British Columbia Mine Reclamation Symposium

Reconstruction of forested ecosystems on rock disposal sites at Mount Polley Mine Meister, Ronald 2007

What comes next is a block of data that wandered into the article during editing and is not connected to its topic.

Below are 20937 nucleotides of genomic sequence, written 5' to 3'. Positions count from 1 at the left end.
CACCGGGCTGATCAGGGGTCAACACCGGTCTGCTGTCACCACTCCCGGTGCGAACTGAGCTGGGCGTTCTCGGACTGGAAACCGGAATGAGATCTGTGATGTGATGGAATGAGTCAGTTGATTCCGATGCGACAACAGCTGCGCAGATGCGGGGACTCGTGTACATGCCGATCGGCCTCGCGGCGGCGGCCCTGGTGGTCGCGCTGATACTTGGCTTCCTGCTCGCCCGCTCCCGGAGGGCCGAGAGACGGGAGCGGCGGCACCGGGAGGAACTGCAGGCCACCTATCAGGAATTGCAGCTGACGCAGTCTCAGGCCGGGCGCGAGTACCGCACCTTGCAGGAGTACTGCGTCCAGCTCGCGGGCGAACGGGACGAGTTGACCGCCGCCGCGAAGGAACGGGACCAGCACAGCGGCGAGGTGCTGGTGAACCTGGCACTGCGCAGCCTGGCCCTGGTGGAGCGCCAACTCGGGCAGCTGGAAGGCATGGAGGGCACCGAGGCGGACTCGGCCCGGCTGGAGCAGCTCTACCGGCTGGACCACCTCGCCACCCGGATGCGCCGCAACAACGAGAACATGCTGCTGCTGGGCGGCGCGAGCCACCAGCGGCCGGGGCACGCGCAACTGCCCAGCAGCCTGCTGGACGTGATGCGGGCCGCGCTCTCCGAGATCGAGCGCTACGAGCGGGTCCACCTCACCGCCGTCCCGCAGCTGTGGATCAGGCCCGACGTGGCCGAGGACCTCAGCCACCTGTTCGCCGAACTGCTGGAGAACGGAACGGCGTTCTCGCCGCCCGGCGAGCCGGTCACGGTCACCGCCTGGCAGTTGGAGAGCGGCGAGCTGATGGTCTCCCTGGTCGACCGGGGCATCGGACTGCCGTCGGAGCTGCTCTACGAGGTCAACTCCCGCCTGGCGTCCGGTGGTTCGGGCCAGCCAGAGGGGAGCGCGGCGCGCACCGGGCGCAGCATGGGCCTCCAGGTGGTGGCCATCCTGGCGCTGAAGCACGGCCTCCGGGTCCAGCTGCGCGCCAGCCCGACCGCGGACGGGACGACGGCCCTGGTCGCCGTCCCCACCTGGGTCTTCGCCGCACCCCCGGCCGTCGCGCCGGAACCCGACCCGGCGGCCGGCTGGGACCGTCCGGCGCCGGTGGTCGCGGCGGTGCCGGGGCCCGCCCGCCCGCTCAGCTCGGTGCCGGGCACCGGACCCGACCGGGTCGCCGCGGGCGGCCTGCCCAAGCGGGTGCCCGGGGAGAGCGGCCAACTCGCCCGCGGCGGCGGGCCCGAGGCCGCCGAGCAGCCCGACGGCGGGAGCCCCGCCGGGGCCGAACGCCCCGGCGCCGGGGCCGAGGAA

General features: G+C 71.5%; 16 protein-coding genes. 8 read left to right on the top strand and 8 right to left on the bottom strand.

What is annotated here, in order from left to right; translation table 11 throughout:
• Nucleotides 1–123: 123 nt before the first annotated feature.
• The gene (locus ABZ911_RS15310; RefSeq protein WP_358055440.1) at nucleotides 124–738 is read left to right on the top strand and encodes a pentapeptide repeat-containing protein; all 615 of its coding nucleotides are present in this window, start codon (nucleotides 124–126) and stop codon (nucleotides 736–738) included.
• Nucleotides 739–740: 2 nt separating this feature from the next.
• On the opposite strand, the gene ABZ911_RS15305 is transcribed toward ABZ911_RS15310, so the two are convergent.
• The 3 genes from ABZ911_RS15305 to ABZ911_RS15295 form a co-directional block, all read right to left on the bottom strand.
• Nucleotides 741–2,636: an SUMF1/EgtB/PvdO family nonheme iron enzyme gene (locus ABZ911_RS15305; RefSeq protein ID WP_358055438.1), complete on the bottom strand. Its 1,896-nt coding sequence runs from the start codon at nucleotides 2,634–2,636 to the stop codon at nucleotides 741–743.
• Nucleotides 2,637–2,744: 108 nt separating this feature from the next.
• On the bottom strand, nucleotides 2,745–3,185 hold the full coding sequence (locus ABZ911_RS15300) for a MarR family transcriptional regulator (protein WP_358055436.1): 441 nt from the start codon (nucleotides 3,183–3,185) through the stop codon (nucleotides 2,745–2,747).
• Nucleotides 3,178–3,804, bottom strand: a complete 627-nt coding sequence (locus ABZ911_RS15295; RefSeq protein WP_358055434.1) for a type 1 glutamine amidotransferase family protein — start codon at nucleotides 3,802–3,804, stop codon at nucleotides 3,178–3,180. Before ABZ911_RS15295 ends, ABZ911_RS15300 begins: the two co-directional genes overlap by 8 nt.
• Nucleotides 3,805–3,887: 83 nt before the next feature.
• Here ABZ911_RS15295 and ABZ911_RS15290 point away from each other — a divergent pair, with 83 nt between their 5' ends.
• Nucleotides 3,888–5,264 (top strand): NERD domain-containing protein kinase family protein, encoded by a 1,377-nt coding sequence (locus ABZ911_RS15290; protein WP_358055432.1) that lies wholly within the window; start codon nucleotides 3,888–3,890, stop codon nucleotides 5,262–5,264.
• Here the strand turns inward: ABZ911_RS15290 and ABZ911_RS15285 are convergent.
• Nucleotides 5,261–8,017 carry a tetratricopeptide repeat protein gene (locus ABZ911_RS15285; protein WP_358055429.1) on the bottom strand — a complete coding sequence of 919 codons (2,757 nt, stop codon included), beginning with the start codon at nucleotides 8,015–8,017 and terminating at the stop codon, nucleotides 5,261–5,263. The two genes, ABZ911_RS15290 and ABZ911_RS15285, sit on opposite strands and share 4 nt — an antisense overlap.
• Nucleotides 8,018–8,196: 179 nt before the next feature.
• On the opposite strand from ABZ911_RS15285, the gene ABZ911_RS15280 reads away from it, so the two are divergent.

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RECONSTRUCTION OF FORESTED ECOSYSTEMS ON ROCK DISPOSAL SITES AT MOUNT POLLEY MINE   Ronald Meister, RPF, PAg.  Forestmeister Services Box 1202, 150 Mile House, BC  V0K 2G0  ABSTRACT  Mount Polley Mining Corporation, operated by Imperial Metals Ltd, is located in the Fraser Plateau physiographic region in central British Columbia, approximately 56 km northeast of Williams Lake and 8 km southwest of Likely.  The mining method employed is open-pit mining of a gold/copper porphyry deposit.  Reclamation research has been conducted since 1998 to develop innovative techniques for restoring sustainable forest ecosystems and critical wildlife habitat.  In 1998 and 1999, a total of 12 treatments in triplicate were established on top of the 1,170 m dump.  In 2000, an additional 12 treatments were established on the side slope of this dump.  The treatments were established to evaluate the following variables, parameters and components: depth of topsoil required to meet reclamation objectives; suitability of tailings and biosolids as a growth medium; selection of tree species for reclamation objectives; interaction of vegetation competition with tree survival and growth; extent of metal uptake by vegetation; and vegetation relationships to various soil amendments.  The trials were measured in 2006, and detailed statistics were generated.  The analysis indicates the following:  a minimum of 15 cm of soil is required to established trees; there is a significant positive response to tree growth to a soil depth of 40 cm, and thereafter no significance in growth is seen with increasing soil depth;  40 cm of soil amendments is currently meeting tree growth objectives; there is a positive response in tree and vegetation growth to biosolids amendments on the 1998 and 1999 trial, but no response in seen on the 2000 trial; tree mortality is significantly higher (α=0.05) with biosolids amendments for all trials (ammonia toxicity to the young seedlings is suspected); vegetation competition is also a significant negative factor in seedling survival and growth (vegetation growth is directly related to available soil nutrient supply); and vegetation cover and diversity increased with increase in soil amendment depth or addition of biosolids.  This paper presents the 8-to-9-year results of vegetative growth of this trial, examines the effects of combinations of variables and proposes further investigation to more specifically describe the causes of the results observed.  INTRODUCTION AND METHODS  The Mount Polley project is a gold/copper porphyry deposit employing open-pit mining.  The mine is located in the Fraser Plateau physiographic region in central British Columbia, approximately 56 km northeast of Williams Lake and 8 km southwest of Likely.  The site is in the ICHmk3 Biogeoclimatic Subzone and dominated by the 01 site series—the climate is cool and moist.  Site preparation for the mine started in the spring of 1995 when soil salvaging was initiated.  The mine was commissioned in July 1997, and the research program commenced in the spring of 1998; the mine suspended operations as of September 2001, and then recommenced operations in March 2005. The objective of the reclamation research program is to develop the methods, materials and protocol for achieving specific end land use objectives for each reclamation unit.  Test plots were established in 1998, 1999 and 2000 to evaluate the following variables, parameters and components: • The depth of topsoil required  to establish a suitable medium for growth given the reclamation objectives; • The essential ecosystem components required for re-establishing a forested ecosystem; • The requirements for soil amendments, if any; • The suitability of tailings solids as a growth medium; • The suitability and practicality of re-colonization of disturbed areas by native species; • The selection of tree species for reclamation objectives; • The interaction of vegetation competition with tree survival and growth; • The extent of metal uptake by vegetation; and • Vegetation relationships to various soil amendments.  The 1998 and 1999 trials were located on top of a rock disposal site (RDS) (1,170-meter dump) near the uppermost terraces at Mount Polley and consisted of 12 treatments, most of them in triplicate.  The treatment blocks are 13 m by 15 m (195 m2) in size.  Each block is separated by 3 m of non-treated area, and each treatment block was randomly selected.  The research trial for 2000 consisted of establishing 12 treatments on a Rock Disposal Site side slope between the 1,170- and 1,150-meter dump. This trial is northeast of the trial established in 1998, and is directly over the crest of the 1,170- meter dump.  The slope range is from 3.5:1 to 2.5:1 (28 to 40 %) on an easterly aspect.  The entire slope from the 1,170- to 1,150-meter dump has been planted within the treatment units.  Due to the contouring, the slope length between treatments is variable.   Each treatment is unique, with no replication, and the size of each treatment block is approximately 833 m2.  All treatments were planted at a ratio 70:30 lodgepole pine to Douglas fir at 2,000 stems/ha with one year old container planting stock.  The fertilizer amendment used was RTI Bio-Paks containing 10 g/bag; the treatment is 1 bag/seedling at 16-6-8-3 NPKS.  Three different seed mixtures were utilized (Table 4) and seeded at a rate of 40 kg/ha on the 1998/1999 Trials and 20 kg/ha on the 2000 Trial.  Tables 1, 2, and 3 display the treatments, by Trial year, that were established on top of the 1,170-meter RDS. Table 1:  Treatments Applied in the 1998 Trial Treatment Regime  Basic prep.: Scarify top of rock disposal site Soil added, cm Fertilizer: tea bag Fertilizer: Biosolids dT/ha 70:30 Lodgepole pine: Douglas-fir stems/ha Domestic grasses Kg/ha Native grasses Kg/ha A control Basic prep. 0   2000 40 B Basic prep. 15   2000 40 C Basic prep 15 1 / tree  2000 40 D Basic prep 15  75 2000 40 E Basic prep 15  150 2000 40 F Basic prep 25   2000 40 G Basic prep 15   2000  40 H Basic prep 40   2000 40 I1 Basic prep 65   2000  40  Table 2:  Treatments Applied in the 1999 Trial Treatment Regime Basic prep.: Scarify top of rock disposal site Soil added, cm Tailings added, cm Fertilizer: Biosolids dT/ha 70:30 Lodgepole pine: Douglas-fir stems/ha Domestic grasses Kg/ha I2+3 Basic prep. 65   2000 40 J Basic prep. 15   2000 40 K Basic prep. 25   2000 40 L Basic prep. 40   2000 40 M Basic prep. 20 20 75 2000 40  Table 3:  Treatments Applied in the 2000 Trial Treatment Regime Basic prep.: Scarify top of rock disposal site Soil added, cm Dump fines added, cm Fertilizer: Biosolids dT/ha 70:30 Lodgepole pine: Douglas-fir stems/ha Dry-seeded Domestic grasses Kg/ha Hydroseeded Domestic grasses Kg/ha N Basic prep. 30  50 2000 20 O Basic prep. 15  50 2000 20 P Basic prep. 0  50 2000 20 Q Basic prep. 0  50 2000  20 R Basic prep. 15  50 2000  20 S Basic prep. 30  50 2000  20 T Basic prep. 30   2000  20 U Basic prep. 15   2000  20 V Basic prep. 0   2000  20 W Basic prep. 0   2000 20 X Basic prep. 15   2000 20 Y Basic prep. 30   2000 20 Z Basic prep. 20 20  2000 20   Table 4:  Composition of Seed Mixtures (2007 Annual Reclamation Report, Mount Polley) Symbios Mixture Pickseed Mixture Mount Polley  Mixture Species % by weight Species % by weight Species % by weight Lupinus polyphyllus 82.5 Elymus cinereus 25.0 Poa compressa 5.0 Brachyrhizobium innoculant 0.7 Festuca ovina 25.0 Trifolium pratense 20.0 Elymus glaucus 7.1 Wild- Flowers 12.5 Trifolium repens 5.0 Dryas drummondii 1.4 Dactylis glomerata 12.5 Festuca rubra 20.0 Carex mertensii 6.4 Trifolium repens var. tahora 12.5 Agrostis alba 2.0 Achillea millefolium 1.3 Poa palustris 12.5 Phleum pratense 5.0 Festuca occidentalis 0.7   Lotus comiculatus 10.0     Festuca ovina 8.0     Lollum perenne 25.0  STATISTICAL ANALYSIS  The data collected in the field, which are total height, leader height, (1998, 1999, 2000 trials), calliper (2000 trial) and vigour were entered in Excel and checked for accuracy and validity.  Statistics were generated in Minitab and Excel, using basic descriptive statistics, the General Linear Model for testing the difference between results of sets of unequal size, correlation and regression analysis and Chi-Square Goodness-of-Fit Test for Observed Counts analysis.  RESULTS AND DISCUSSION  Detailed analysis is presented in Mount Polley’s 2007 Annual Reclamation Report.  In the 2006 data (collected in the spring of 2006) for the 1998 trial (9 years from seed), certain trends are evident, and the following can be concluded: • Trees have a high mortality (64 to 77%), poor vigour and growth (<20% of observed maximum total height) with negligible leader growth when planted directly into waste rock with no soil amendments (TR A). • Trees on the biosolids treatments (TR D, E) have a significantly higher mortality rate. • Tree survival is adequate (>80%) with 15 cm of soil amendment. • Douglas fir and lodgepole pine have the same mortality rate. • The addition of fertilizer (TR C) had no effect on seedling survival rate. • Douglas fir and lodgepole pine tree growth and mortality respond similarly to the differing treatments of varying soil depths, changing soil amendments and revegetation techniques. • A comparison between comparable treatments indicates that lodgepole pine is currently more vigorous than Douglas fir. • Initially, Douglas fir was less vigorous as its growth was stunted; however, once a critical height (±1 meter) was reached, the growth increment showed a marked improvement.  This is a reflection of Douglas fir seedling susceptibility to frost and the significance of cold air pounding on high elevation sites. • Biosolids amendments make a significant improvement to all characteristics of tree growth.  To date, no significance is observed between 75 or 150 dT/ha biosolids amendments. • There is a significant trend of improved growth, survival and vigour with increasing soil depth up to 40 cm; but to date, no significance is observed when increasing soil depth past 40 cm. • Currently, the tea bag amendment (TR C) showed no significant difference in growth characteristics from other 15 cm soil amendment treatments.  A positive response to fertilization was initially indicated (Reclamation Report 2000), but recent data show that the tea bag fertilizer effect lasted only two growing seasons and resulted in a 50 to 100 mm advantage in total height at that time.  This previously positive response is not seen at this juncture; in fact tree growth of Douglas fir is not significantly different in total height.  The leader growth is significantly lower in the fertilized 15 cm soil amendment treatment compared to the non-fertilized one (TR B).  For lodgepole pine, the fertilized treatment had significantly lower total growth and leader growth.  It may be hypothesized that fertilization of young seedlings results in initial top growth at the expense of root growth, leaving the seedling root mass insufficient for sustainable growth in later years. • No significant difference is observed between treatments with native species or domestic species of forbs and grasses.  For the 1999 trial data collected in the spring of 2006 (8 years from seed), certain trends are evident, and the following can be concluded: • Tree mortality is higher for the 1999 trial, especially for Douglas fir.  As climate conditions during the initial growing season were more favourable in 1999, it may be postulated that seedling stock handling may have been a major contributor to seedling mortality. • TR M consisted of a 50:50 mixture of mineral soil and tailing material (40 cm total) mixed with biosolids (75 T/ha.).  An immediate and vigorous flush of herbaceous vegetation growth occurred due to a postulated excessive nutrient flush.  This resulted in seedling mortality and reduced growth from excessive herbaceous competition.  Currently, the seedling survivors are few, but these have now overcome vegetation competition and have reached a free to grow stage. • On TR M Douglas fir has made a significantly better growth response over TR K with 25 cm and TR L with 40 cm soil amendments. But for lodgepole pine on this treatment no significant difference in response has been seen over other treatments. • Trends seen in 1998 are repeated in 1999 (growth improves with increasing soil cover up to 40 cm).  For the data of the 1998 trial the leader height was subtracted from the individual trees’ total height to obtain the trees’ height at tree-age 8 years.  This data manipulation allows the comparison of the variable total height of Trials A thought M for the 1998 and 1999 trials combined.  The trends of significantly improved seedling survival, vigor and improved seedling growth are seen with increasing depth of soil amendment to a limit:  no significance is currently seen past a soil depth of 40 cm.  A regression analysis of soil depth vs. total tree height indicates a significant relationship for both species; for Douglas fir the r2 = 0.83, and for lodgepole pine r2 = 0.67 (see Figure 1).  It is also confirmed that there is significant gain in seedling growth on the biosolids treatments compared to non-biosolids, but no significant difference between the 75 T/ha or 150 T/ha rates of biosolids application.  Mount Polley Research Trial:  Total Height 8 Years from Seed 0 100 200 300 400 500 600 0 15 25 40 65 Soil Depth (cm) Tr ee  H ei gh t ( cm ) Douglas-Fir Lodgepole Pine Figure 1:  Total Tree Height (1998-1999 Trial) vs. Soil Depth  For the 2000 trial, measured in the fall of 2006 (8 years from seed), certain trends are evident. and the following can be concluded: • The mortality on the biosolids Treatments (N,O,P,Q,R,S) is very high (Fd-87.7%, Pl-57.1%) in comparison to the paired non-biosolids Treatments (T,U,V,W,X,Y) (Fd-15.5%, Pl-5.2%)—see Figures 2 and 3. • The hydroseeded Treatments’ (Q,R,S,T,U,V) mortality rates (Fd-54.4%, Pl-35.7%), are slightly higher, but not significantly so, than those of the paired dry-seeded Treatments (N,O,P,W,X,Y) with mortality rates of Fd-37.6%, Pl-22.6%;. • Douglas fir had a high mortality rate (47%) while lodgepole pine had a moderately high mortality rate (29%);. • Soil amendments of 15 cm in depth are sufficient to establish seedlings with adequate survival and growth. • Biosolids amendment on the waste dump with no other soil amendments (TR P, Q) had a poor survival rate (Fd-75%, Pl-64%), but the survivors have adequate growth.  The growth and performance of trees on biosolids/waste rock is not significantly different from other soil amendment cover treatments. • Trees planted directly into waste rock (TR V, W) have significantly poorer growth than all other treatments. • Biosolids treatments with soil amendment, paired with corresponding non-biosolids treatments show no significant response in tree growth.  This result is at odds with the 1998/1999 trial. • Trees planted on biosolids placed on top of waste rock significantly responded in growth over trees planted only on waste rock. • Hydroseeding significantly improved tree growth when no other soil amendment was present. Hydroseeding combined with either the biosolids and/or soil amendment significantly reduced tree growth. • The maximum soil amendment for the 2000 trial is 30 cm:  there is an apparent, but not statistically significant, trend in increasing seedling survival, vigour and growth.  To date, no significance is seen between the 15 cm and 30 cm soil amendments. 2000 Trial Pine Mortality 0.0% 10.0% 20.0% 30.0% 40.0% 50.0% 60.0% 70.0% 80.0% N O P Q R S T U V W X Y Treatment Regime M or ta lit y Figure 2:  Pine Mortality Histogram (2000 Trial), Biosolid Treatments N through to S (50 dT/ha.), Non-Biosolid Treatments T through to Y.  Comparable treatments are in mirror image. Comparable Treatments:  N to Y, O to X, P to W, Q to V, R to U and S to T.    2000 Trial Douglas-Fir Mortality 0.0% 10.0% 20.0% 30.0% 40.0% 50.0% 60.0% 70.0% 80.0% 90.0% 100.0% N O P Q R S T U V W X Y Treatment Regimes M or ta lit y Figure 3:  Douglas-fir Mortality Histogram (2000 Trial), Biosolid Treatments N through to S (50dT/ha.), Non-Biosolid Treatments T through to Y.  Comparable treatments are in mirror image. Comparable Treatments:  N to Y, O to X, P to W, Q to V, R to U and S to T.  Vegetation  A Vegetation Assessment was completed on the 1998/1999 trials (TR A to M) on July 11 to13, 2006 by Black Sheep Consulting.  The standardized Northern Interior Vegetation Management Association (NIVMA) methodology is utilized (NIVMA, 2002).  Diversity is measured by the number of species noted in the survey, and total cover refers to total vegetation ground cover.  No estimate is made of vegetation biomass.  Based on personal observation, the diversities of vascular and nonvascular plants are fewer in composition and less in cover to similar stands disturbed by harvesting or fire.  From Table 5 (below), the following trends become evident: • TR A with no soil amendments has both a low vegetation cover and diversity.  This corresponds to a high seedling mortality and poor growth. • There appears to be a minor trend of increasing cover and diversity with increasing soil amendments:  the vegetation cover is substantially less on 15 cm of soil than on treatments with thicker soil amendments. • Vegetation responded with increased cover and growth with biosolids amendments. • There is a trend towards a higher mortality with increasing vegetation cover. • Native grass seeding did not increase cover or overall diversity.  Ingress of native plants and shrubs occurred on most treatments and are likely due to the soil seed bank source and by-chance airborne seeding.  The ingress of native plants is likely to continue. Table 5:  Mean Total Vegetation Cover and Species Diversity by Treatment Treatment R % Vegetation Vegetation % Fd Mortality   % Pl egime Cover Diversity Mortality A 21 8 64 77 B 50 20 15 5 C 37 13 5 10 D 88 18 12 19 E 83 17 6 28 F 42 14 6 0 G 55 12 18 4 H 66 17 13 3 I 95 18 17 10 J 92 19 42 32 K 90 18 30 10 L 95 18 39 39 M 98 18 83 78  CONCLUSI  here is a positive response seen in tree growth (height, leader growth, and calliper) and vigour with most ents and increasing soil depth for all trials.  To date, there is no differentiation between e 40 and 65 cm soil depth or the differing biosolids treatments in tree growth.  We can conclude that eeding rate and the selection of more non-competitive grass/forb ecies.  The trial on the side slope of the RDS appears to react similarly to the top of the site.  It is ON T biosolids amendm th mortality is high for trees grown directly onto the waste dump and 15 cm of soil is sufficient to establish tree seedlings.  Soil amendments of 40 cm in depth are currently meeting tree growth expectations as indicated by site index determinations.  Soil amendments of 15 cm in depth plus 75 dT/ha biosolids or greater are currently meeting growth expectations on the 1998 trial; however, no significant response is seen from biosolids mixed with soil on the 2000 trial.  In the 2000 trial, biosolids directly mixed with waste rock shows a significant response over waste rock alone.  We have shown that reclamation treatments are available that can meet our early growth projections and therefore our short-term management objectives.  Longer-term monitoring is required to see if a treatment or multiple treatments can meet our longer-term objectives.  The mixture of soil, tailings, and biosolids appears suitable as a growth medium, but greater refinement in the prescription is required for the s sp evident that growth on these sites requires a minimum of soil amendment for successful growth.  The optimal combination of soil and amendments can only be determined when nutrient and moisture requirements of the forest reach a maximum, usually at 45 years of age (see Figure 4) (Kimmins, 1987).                 petition is a significant factor in seedling survival:  seedling growth and vegetation growth are directly related to availa related to vegetation cover. egetation cover is directly influenced by seeding rate and method, biosolid amendments, and ons; vegetation composition and rate; and seedling quality and handing (Bloodgood et al., 1995).  Research Pine Nutrient Uptake Variation with Age 0 5 10 15 20 25 30 35 40 45 0 30 45 70 100 Age of Stand (years) An nu al  U pt ak e g /tr ee N Ca K P Figure 4:  Nutrient Uptake Variation with Age in Pine Vegetation com ble soil nutrient supply; mortality is directly V fertilization.  The diversity and cover of vascular and non-vascular plants are directly proportional to soil depth (related to available soil moisture capacity).  Mortality on biosolids treatments is higher, more so for lodgepole pine.  This may be due to herbaceous vegetation competition, but ammonia toxicity to the young seedlings is suspected.  Ammonia toxicity occurs when the free ammonia ion (NH3+) is released when urea-N fertilizer (or possibly biosolids) converts to the ammonium form (NH4+).  Early successional tree species such as Pinus contorta and Pseudotsuga menziesii are NH4+ sensitive as their predominant nitrogen source for early succession is NO3- (nitrate).  NH4+ becomes the increasingly predominant nitrogen source in soils of natural ecosystems as they progress though succession.  (Britto and Kronzucker, 2002).  Ammonia toxicity from biosolids was noted at Bunker Hill in Idaho’s Coeur d’Alene River Basin (Jenness, 2001).  The biosolids used on the 2000 trial came out of winter storage and may have been stored under anaerobic conditions which favour the accumulation of NH4+ in the material.  For reclamation to be successful, there must be careful integration of all phases and aspects of reclamation:  the quality of the soil salvage material; soil placement; amelioration considerati re at Mount Polley indicates that initial forest regeneration is possible.  The long-term sustainability of maturing forest ecosystems requires ongoing observation at sites in various climate zones to further this science and experience in reclamation prescriptions.  We can look forward to future assessment over the years of stand growth and diversification at Mount Polley to inform the industrial and ecological professions regarding the goal of reconstruction of forested ecosystems.    ACKNOWLEDGEMENTS would like to acknowledge Mount Polley Mines for their support of this study, particularly Ron Martel, Lixiang Zhu, RPF, who performed the statistical analyses.  In Scott Davidson, M.Sc., P.Geo., who reviewed the draft manuscript. ion of, egetative Cover on Waste Rock Sites at Highland Valley Copper. Proceedings of the Nineteenth Annual Mine Reclamation Symposium. Dawson Creek, B.C., June, 19–23, 1995.  I who initiated the project, and thank addition, I would like to thank  REFERENCES  Bloodgood, M.A., C.E. Jones and K. Gould Gizikoff. 1995. Factors Influencing, and Composit V British Columbia  Britto, Dev T. and Herbert J. Kronzucker. 2002. NH4+ Toxicity in Higher Plants: A Critical Review. Journal of Plant Physiology. Vol. 159, No. 6. pp. 567–584. Urban & Fischer Verlag. <>.  Jenness, Nathan. 2001. Mine Reclamation Using Biosolids. U.S. Environmental Protection Agency, Office of Solid Waste and Emergency Response, Technology Innovation Office. Washington, D.C. <><>.  Mount lley Mines Ltd. 2007. Annual Reclamation Report, 2007. rior Vegetation Management Association. 2002. TRENDS Field Manual. Treatment regime valuation: Numerical decision support. Prince George, B.C. Unpublished report. Kimmins, J.P.  1987. Forest Ecology. Macmillan Publishing Company. New York, New York. 483 p. + Appendices.  Po  Northern Inte e <>.